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Aon Retirement and Investment Blog

Weekly Update - 04 June 2018

MARKET MOVES (Week ending June 03, 2018)
 

Equities
  • Global equity markets moved slightly lower over the week. Markets initially fell in the wake of political turmoil in Europe and the imposition of steel and aluminum tariffs on the European Union, Canada and Mexico by the US. However, equities recovered the majority of losses later in the week, supported by the formation of a government in Italy and Donald Trump’s willingness to hold talks with his North Korean counterpart Kim Jong-un. The MSCI World Index remained flat, underperforming the S&P 500 Index which rose by 0.5% over the week. On a year-to-date basis, the S&P 500 Index has outperformed the MSCI World Index (3.1% vs.1.6%).
  • US Small Cap stocks outperformed Large Cap stocks over the week as the Russell 2000 Index rose by 1.3% while the S&P 500 Index rose by 0.5%. On a year-to-date basis, the Russell 2000 Index has outperformed the S&P 500 Index (7.8% vs. 3.1%). Growth stocks outperformed Value stocks over the week as Growth stocks rose by 1.0% while Value stocks rose by 0.1%, as measured by MSCI USA Growth and Value Indices. On a year-to-date basis, Growth stocks have outperformed Value stocks (8.5% vs. -1.9%).
Bonds
  • The 10 year US treasury yield fell by 4bps to 2.89% and the 30 year US treasury yield fell by 5bps to 3.04%. 
  • The 20 year TIPS yield fell by 3bps to 0.89% and the 20 year breakeven fell by 2bps to 2.07%.
  • Both the spread of the Bloomberg Barclays Capital Long Credit Index over Treasury yields and the Bank of America Merrill Lynch US Corporate Index credit spread rose by 5bps each to 163bps and 121bps respectively. The US high yield bond spread over US treasury yields rose by 2bps to 355bps over the week. The spread of USD denominated EM debt over US treasury yields rose by 18bps to 341bps.
Commodities       
  • The S&P GSCI fell by 1.0% in USD terms over the week. The energy sector fell by 1.4% as the price of WTI crude oil decreased by 3.0% to US$66/BBL. Industrial metals rose by 1.4% despite copper prices decreasing by 1.0% to US$6,814/MT. Agricultural prices fell by 1.9% and gold prices fell by 0.7% to US$1,295/ounce.
Currencies
  • With the exception of the yen, the US dollar depreciated against major currencies over the week.  The US dollar weakened by 0.1% against sterling, ending the week at $1.33/£. The US dollar depreciated by 0.1% against the euro, finishing the week at $1.17/€. The Japanese yen depreciated by 0.3% against the US dollar to close the week at ¥109.57/$.
Economic Releases
  • In the US, the second reading for first quarter GDP growth was lowered from the initial annualized estimate of 2.3% to 2.2% amid downward revisions to both consumer spending and inventory investment. More recent economic releases, however, point to a strong US economy. The Institute of Supply Management's (ISM) manufacturing index exceeded analyst forecasts of 58.2 and rose to 58.7 from 57.3. Underlying components of the index (employment, prices paid and new orders) all improved in May. Employment data was also positive with 223k non-farm jobs added in May; ahead of expectations of 190k jobs. The unemployment rate declined to an eighteen-year low of 3.8% and wage growth accelerated to 2.7% for the year to May 2018, reigniting inflationary concerns.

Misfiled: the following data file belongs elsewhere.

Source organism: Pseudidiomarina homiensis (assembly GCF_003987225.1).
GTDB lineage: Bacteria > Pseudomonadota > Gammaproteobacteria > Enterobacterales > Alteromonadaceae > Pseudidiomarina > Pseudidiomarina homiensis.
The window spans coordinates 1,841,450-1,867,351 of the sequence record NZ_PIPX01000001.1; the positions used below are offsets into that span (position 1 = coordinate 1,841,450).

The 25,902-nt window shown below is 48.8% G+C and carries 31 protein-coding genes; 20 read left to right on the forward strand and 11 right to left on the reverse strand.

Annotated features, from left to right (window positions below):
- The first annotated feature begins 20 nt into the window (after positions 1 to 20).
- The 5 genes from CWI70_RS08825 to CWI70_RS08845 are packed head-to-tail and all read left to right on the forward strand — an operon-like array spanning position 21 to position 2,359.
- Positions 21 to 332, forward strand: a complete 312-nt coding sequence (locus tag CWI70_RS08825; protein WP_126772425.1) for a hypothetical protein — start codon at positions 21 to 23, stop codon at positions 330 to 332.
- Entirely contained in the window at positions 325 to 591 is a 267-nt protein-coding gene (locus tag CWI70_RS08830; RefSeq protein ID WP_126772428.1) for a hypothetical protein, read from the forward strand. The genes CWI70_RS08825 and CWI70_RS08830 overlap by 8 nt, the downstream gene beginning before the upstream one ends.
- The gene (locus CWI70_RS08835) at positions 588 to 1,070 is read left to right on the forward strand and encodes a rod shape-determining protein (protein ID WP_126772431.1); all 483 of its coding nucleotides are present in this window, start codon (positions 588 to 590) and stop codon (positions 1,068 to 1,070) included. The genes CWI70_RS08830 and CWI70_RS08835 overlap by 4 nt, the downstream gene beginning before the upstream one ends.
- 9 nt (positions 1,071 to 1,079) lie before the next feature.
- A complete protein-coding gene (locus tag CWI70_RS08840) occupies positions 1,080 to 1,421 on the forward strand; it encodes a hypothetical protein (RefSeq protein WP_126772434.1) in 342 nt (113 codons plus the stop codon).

• Economic releases in the Eurozone were more positive than in the previous week. Eurozone consumer prices (CPI) growth came in higher than expectations at 1.9%, a significant increase from the prior reading of 1.2%. This was largely driven by a 6.1% increase in energy prices over the month and continued high food, alcohol and tobacco price growth. Core CPI also increased in May to 1.1%. This moves inflation in the Eurozone closer to the ECB's target of below, but close to, 2%. Broad Money Supply also increased in April to 3.9% from 3.7%. German retail sales growth came in below expectations at 1.2% for April on a year-on-year basis despite a strong increase over the month. However, the previous reading was revised up from 1.3% to 1.7%.
  •  Japanese industrial production inched 0.3% higher in the month of April based on preliminary data. This was, however, down from 1.4% growth in March due to lower production of electronic components. Both the jobless rate and job-to-applicant ratio for April remained unchanged at 2.5% and 1.6% respectively. Retail sales for the year to April rose by 1.6%, better than the previous reading and consensus estimates of 1.0%. The final reading for the Nikkei manufacturing PMI for May increased to 52.8 from the preliminary reading of 52.5. The consumer confidence index in May improved to 43.8 from 43.6, but missed expectations of an increase to 43.9. 
  • The official Chinese manufacturing PMI for May came in ahead of forecasts of the index remaining at 51.4, by increasing to 51.9. This reflects the fastest pace that the sector has grown since October last year. Growth also accelerated in other areas of the economy with the non-manufacturing index beating consensus estimates and rising to 54.9 from 54.8 over the same period. However, the Caixin manufacturing PMI, which focuses more on small and medium-sized Chinese business, was unchanged in May at 51.1.
Sources: Global Asset Allocation, Bank of America Merrill Lynch, Barclays Capital, Datastream. Click here for index descriptions.


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